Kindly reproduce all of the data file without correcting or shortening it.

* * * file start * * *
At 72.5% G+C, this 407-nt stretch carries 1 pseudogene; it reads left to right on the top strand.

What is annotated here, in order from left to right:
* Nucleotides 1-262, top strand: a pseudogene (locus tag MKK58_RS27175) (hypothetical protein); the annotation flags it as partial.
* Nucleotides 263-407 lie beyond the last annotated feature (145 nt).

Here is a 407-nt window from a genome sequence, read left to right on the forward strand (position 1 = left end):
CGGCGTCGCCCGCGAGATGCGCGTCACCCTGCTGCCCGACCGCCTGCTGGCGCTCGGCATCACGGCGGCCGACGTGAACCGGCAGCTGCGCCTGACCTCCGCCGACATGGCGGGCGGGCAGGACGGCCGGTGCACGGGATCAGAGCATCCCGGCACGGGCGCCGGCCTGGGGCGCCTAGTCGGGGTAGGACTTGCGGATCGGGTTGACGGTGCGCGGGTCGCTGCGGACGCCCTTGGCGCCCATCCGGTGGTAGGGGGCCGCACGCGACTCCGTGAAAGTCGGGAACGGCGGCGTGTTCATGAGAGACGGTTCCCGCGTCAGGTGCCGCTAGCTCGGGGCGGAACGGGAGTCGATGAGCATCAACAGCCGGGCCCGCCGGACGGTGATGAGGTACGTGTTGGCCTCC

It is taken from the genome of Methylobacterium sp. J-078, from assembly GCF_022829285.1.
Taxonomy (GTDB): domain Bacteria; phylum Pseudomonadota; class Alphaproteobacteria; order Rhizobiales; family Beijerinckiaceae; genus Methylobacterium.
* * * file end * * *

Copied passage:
At 72.5% G+C, this 407-nt stretch carries 1 pseudogene; it reads left to right on the top strand.

What is annotated here, in order from left to right:
* Nucleotides 1-262, top strand: a pseudogene (locus tag MKK58_RS27175) (hypothetical protein); the annotation flags it as partial.
* Nucleotides 263-407 lie beyond the last annotated feature (145 nt).

Here is a 407-nt window from a genome sequence, read left to right on the forward strand (position 1 = left end):
CGGCGTCGCCCGCGAGATGCGCGTCACCCTGCTGCCCGACCGCCTGCTGGCGCTCGGCATCACGGCGGCCGACGTGAACCGGCAGCTGCGCCTGACCTCCGCCGACATGGCGGGCGGGCAGGACGGCCGGTGCACGGGATCAGAGCATCCCGGCACGGGCGCCGGCCTGGGGCGCCTAGTCGGGGTAGGACTTGCGGATCGGGTTGACGGTGCGCGGGTCGCTGCGGACGCCCTTGGCGCCCATCCGGTGGTAGGGGGCCGCACGCGACTCCGTGAAAGTCGGGAACGGCGGCGTGTTCATGAGAGACGGTTCCCGCGTCAGGTGCCGCTAGCTCGGGGCGGAACGGGAGTCGATGAGCATCAACAGCCGGGCCCGCCGGACGGTGATGAGGTACGTGTTGGCCTCC

It is taken from the genome of Methylobacterium sp. J-078, from assembly GCF_022829285.1.
Taxonomy (GTDB): domain Bacteria; phylum Pseudomonadota; class Alphaproteobacteria; order Rhizobiales; family Beijerinckiaceae; genus Methylobacterium.